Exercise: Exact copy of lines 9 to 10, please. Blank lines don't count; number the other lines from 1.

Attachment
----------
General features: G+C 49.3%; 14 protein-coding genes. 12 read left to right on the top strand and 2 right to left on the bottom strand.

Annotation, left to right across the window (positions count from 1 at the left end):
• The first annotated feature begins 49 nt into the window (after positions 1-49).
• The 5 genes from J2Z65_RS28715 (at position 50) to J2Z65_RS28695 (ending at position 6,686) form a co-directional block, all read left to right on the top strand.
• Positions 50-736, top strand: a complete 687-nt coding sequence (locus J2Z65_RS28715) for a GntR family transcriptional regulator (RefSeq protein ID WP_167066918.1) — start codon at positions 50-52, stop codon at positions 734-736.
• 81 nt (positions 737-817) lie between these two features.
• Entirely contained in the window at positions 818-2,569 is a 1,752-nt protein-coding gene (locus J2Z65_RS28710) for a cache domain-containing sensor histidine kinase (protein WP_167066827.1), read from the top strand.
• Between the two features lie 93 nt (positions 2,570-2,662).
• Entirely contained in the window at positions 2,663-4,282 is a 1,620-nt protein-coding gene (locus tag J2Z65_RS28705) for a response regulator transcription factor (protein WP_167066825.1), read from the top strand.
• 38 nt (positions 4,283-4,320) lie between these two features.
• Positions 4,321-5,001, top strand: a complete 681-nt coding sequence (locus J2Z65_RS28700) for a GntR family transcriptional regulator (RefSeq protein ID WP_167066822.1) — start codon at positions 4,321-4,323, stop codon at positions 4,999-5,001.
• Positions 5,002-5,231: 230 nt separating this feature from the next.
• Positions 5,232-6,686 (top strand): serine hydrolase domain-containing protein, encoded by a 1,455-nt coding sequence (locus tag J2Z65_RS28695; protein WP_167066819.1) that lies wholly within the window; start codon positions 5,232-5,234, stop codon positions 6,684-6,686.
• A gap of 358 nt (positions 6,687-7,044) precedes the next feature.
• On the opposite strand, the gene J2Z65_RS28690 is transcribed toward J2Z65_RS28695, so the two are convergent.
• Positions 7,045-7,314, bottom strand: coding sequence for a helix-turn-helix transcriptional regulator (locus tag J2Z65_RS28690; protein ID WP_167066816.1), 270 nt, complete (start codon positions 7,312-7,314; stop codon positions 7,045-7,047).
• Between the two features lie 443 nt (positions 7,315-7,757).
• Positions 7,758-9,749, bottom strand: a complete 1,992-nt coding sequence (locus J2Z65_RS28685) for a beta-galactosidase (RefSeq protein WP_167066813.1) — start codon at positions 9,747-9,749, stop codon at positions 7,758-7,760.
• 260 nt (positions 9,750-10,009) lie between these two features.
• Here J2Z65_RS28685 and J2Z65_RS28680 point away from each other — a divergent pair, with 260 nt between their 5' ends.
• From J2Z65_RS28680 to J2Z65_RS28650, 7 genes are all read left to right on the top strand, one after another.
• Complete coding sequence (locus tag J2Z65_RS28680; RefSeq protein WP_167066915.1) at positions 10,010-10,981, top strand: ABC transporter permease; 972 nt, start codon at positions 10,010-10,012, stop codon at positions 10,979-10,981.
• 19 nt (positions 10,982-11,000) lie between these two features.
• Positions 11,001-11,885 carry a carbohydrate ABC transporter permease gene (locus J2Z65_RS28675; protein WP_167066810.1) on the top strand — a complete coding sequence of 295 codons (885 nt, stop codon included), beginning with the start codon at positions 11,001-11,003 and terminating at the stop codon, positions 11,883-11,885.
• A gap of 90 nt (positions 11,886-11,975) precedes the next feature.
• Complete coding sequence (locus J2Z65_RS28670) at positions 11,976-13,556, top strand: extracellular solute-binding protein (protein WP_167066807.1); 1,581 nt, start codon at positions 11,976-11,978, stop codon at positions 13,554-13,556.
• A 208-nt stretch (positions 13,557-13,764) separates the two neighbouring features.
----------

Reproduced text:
• Entirely contained in the window at positions 2,663-4,282 is a 1,620-nt protein-coding gene (locus tag J2Z65_RS28705) for a response regulator transcription factor (protein WP_167066825.1), read from the top strand.
• 38 nt (positions 4,283-4,320) lie between these two features.